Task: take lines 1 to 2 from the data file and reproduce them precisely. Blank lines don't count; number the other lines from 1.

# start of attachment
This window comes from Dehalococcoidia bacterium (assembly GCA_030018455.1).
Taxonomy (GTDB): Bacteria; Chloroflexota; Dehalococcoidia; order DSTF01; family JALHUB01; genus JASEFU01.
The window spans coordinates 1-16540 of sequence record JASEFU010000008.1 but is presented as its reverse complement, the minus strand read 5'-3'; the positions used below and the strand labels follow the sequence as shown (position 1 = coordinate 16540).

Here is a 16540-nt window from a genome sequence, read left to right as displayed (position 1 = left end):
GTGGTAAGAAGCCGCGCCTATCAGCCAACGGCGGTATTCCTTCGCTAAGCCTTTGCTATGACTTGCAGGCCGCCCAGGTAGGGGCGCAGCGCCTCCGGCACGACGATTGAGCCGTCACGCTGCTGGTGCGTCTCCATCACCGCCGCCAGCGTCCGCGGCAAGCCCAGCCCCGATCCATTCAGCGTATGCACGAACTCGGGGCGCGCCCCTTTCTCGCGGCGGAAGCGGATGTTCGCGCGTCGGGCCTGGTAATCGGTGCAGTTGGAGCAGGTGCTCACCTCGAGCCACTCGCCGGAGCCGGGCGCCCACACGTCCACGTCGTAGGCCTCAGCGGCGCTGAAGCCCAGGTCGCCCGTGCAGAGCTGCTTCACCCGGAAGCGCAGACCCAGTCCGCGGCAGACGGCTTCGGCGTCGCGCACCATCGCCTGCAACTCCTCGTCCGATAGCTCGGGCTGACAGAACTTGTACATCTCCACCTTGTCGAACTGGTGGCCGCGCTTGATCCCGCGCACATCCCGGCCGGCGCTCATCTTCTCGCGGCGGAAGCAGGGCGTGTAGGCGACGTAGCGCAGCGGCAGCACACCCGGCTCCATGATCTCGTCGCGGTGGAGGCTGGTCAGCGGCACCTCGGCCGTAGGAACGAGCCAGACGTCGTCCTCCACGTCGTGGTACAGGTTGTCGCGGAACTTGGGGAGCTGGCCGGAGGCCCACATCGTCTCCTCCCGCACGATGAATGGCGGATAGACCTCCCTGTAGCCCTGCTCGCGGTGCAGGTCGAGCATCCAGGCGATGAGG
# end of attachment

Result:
This window comes from Dehalococcoidia bacterium (assembly GCA_030018455.1).
Taxonomy (GTDB): Bacteria; Chloroflexota; Dehalococcoidia; order DSTF01; family JALHUB01; genus JASEFU01.